You can also walk around the lake; there’s a proper track that does a full circuit. It takes an hour or two, but it’s worth it because hidden away behind the lake is a rather pretty swimming hole with a waterfall. Be warned, though – it’s bloody freezing! At some point around the lake track, close to the main beach, there’s a tree that leans out over the water. Local kids like to use it as a diving board.

LakeWainamu8

I’d recommend wearing old clothes and shoes when you visit the lake, because everything gets full of black sand. Black sand is notoriously clingy! I’m still scraping it off my scalp from two days ago and, yes, I have washed my hair! It is luxuriously soft, though. And the silvery dunes are starkly beautiful.

LakeWainamu7

Countless films, music videos, TV series and adverts have been filmed on the dunes. You can well imagine Xena having an epic duel across them, and we passed yet another film crew when we were there two days ago. They wouldn’t tell us what they were filming, but there were two guys in suits with guns. I didn’t envy the suited-up actors – the sun was blazing! I’d resorted to using my umbrella as a parasol:

LakeWainamu2

My boyfriend, being a tough Kiwi, was less prepared. Even though our group was planning on walking to the lake over the dunes, and not through the river, he didn’t bring shoes. He thought about bringing shoes, but then did the usual Kiwi thing of thinking ‘she’ll be ’right’ and left them behind. Sure enough, the sand was far too hot to walk on, but – lo! – Kiwi ingenuity to the rescue! He fashioned shoes out of towels and walked to the lake thusly:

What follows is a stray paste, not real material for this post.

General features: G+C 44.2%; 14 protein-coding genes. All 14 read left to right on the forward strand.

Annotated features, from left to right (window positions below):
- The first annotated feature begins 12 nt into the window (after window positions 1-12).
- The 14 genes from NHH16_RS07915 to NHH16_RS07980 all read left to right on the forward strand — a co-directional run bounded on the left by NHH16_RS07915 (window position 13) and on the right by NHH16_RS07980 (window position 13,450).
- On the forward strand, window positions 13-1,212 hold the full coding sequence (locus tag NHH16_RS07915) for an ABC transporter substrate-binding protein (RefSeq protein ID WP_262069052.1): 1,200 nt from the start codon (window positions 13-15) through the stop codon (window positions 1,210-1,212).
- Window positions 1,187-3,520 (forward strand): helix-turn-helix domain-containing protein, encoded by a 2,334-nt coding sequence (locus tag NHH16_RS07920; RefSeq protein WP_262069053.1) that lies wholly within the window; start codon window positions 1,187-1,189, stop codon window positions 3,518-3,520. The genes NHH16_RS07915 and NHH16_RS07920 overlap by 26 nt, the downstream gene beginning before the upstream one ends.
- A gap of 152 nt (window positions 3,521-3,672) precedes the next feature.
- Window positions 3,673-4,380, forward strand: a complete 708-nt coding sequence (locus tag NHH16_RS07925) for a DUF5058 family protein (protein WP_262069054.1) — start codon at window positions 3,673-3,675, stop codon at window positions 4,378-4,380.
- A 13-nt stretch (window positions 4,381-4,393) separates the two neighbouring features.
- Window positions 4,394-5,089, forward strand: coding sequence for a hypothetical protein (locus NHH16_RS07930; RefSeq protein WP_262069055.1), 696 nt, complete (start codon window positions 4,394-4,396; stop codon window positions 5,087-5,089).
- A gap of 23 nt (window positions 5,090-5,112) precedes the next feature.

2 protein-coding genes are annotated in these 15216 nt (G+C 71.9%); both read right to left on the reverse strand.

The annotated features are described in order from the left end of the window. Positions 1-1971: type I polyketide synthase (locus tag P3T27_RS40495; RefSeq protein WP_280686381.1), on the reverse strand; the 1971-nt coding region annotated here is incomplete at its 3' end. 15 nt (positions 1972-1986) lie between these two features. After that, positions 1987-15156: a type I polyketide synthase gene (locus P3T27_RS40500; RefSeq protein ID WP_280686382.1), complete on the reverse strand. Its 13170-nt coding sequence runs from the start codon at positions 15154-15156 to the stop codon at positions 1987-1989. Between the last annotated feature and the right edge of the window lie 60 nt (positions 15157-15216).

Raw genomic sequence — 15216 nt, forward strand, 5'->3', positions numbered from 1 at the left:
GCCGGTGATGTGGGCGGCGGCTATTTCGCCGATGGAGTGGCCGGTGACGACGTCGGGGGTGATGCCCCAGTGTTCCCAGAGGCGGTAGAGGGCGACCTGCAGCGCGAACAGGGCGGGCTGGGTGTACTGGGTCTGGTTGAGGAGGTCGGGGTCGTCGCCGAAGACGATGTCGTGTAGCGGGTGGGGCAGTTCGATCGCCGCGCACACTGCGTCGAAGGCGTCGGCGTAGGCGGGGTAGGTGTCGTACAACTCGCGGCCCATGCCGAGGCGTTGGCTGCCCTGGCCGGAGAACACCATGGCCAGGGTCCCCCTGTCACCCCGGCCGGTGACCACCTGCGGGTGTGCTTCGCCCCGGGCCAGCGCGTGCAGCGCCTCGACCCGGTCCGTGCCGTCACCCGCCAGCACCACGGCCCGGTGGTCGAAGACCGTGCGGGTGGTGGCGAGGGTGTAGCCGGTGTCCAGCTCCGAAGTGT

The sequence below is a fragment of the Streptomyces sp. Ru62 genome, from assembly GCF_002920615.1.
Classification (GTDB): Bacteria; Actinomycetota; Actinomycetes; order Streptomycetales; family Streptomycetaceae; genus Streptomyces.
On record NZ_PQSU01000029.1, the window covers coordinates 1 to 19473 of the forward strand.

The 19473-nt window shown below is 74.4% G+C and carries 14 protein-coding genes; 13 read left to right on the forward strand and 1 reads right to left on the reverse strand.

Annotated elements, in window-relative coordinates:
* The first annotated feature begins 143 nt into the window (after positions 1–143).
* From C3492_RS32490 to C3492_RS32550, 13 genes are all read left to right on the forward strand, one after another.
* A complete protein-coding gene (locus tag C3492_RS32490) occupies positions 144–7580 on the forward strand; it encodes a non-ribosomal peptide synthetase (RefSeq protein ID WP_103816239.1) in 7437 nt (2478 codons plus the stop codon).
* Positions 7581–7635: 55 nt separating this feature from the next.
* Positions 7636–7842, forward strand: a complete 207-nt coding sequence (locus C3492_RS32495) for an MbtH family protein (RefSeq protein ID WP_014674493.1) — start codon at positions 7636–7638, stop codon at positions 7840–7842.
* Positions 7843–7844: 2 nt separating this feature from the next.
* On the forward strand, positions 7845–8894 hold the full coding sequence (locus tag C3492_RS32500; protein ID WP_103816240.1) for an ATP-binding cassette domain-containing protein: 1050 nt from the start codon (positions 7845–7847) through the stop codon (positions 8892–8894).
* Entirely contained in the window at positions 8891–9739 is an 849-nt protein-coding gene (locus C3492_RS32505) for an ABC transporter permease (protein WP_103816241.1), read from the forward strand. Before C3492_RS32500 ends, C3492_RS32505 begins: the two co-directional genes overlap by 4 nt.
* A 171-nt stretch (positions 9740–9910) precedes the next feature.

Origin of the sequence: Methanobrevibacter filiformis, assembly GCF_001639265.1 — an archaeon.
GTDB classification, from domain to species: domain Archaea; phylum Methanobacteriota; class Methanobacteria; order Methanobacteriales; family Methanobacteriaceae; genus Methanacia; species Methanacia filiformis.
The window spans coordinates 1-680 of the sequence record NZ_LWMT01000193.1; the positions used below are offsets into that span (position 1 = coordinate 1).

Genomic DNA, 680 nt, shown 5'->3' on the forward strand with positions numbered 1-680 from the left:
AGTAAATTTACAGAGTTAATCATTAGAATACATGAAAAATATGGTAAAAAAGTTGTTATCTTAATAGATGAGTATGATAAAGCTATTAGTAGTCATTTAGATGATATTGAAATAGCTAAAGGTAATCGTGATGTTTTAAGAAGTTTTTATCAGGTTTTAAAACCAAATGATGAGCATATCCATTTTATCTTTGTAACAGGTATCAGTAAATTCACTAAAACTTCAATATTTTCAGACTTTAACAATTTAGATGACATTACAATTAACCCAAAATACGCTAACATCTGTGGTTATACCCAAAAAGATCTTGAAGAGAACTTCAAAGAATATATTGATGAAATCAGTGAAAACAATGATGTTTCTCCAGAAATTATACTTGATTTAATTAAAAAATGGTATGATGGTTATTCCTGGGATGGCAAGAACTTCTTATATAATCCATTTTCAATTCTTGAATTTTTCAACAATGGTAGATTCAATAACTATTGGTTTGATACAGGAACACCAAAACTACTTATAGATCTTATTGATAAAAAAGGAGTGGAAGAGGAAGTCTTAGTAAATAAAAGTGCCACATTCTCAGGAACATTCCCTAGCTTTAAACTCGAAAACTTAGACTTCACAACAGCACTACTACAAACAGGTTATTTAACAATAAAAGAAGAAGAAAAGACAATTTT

LakeWainamu4

So… Lake Wainamu. It’s ‘becoming far too popular with non-locals’ and it’s easy to see why. If you’re visiting Bethells Beach, give yourself some time to walk to the lake as well. It’s completely free and there are lots of things to explore. Here’s how to find it.

LakeWainamu6

New Zealand: A Land Fit for Fantasy

You know when you were a kid, when you were lonely or sad or scared and you just… imagined you were somewhere else? Where did you imagine? What fantastic landscapes did you get lost in?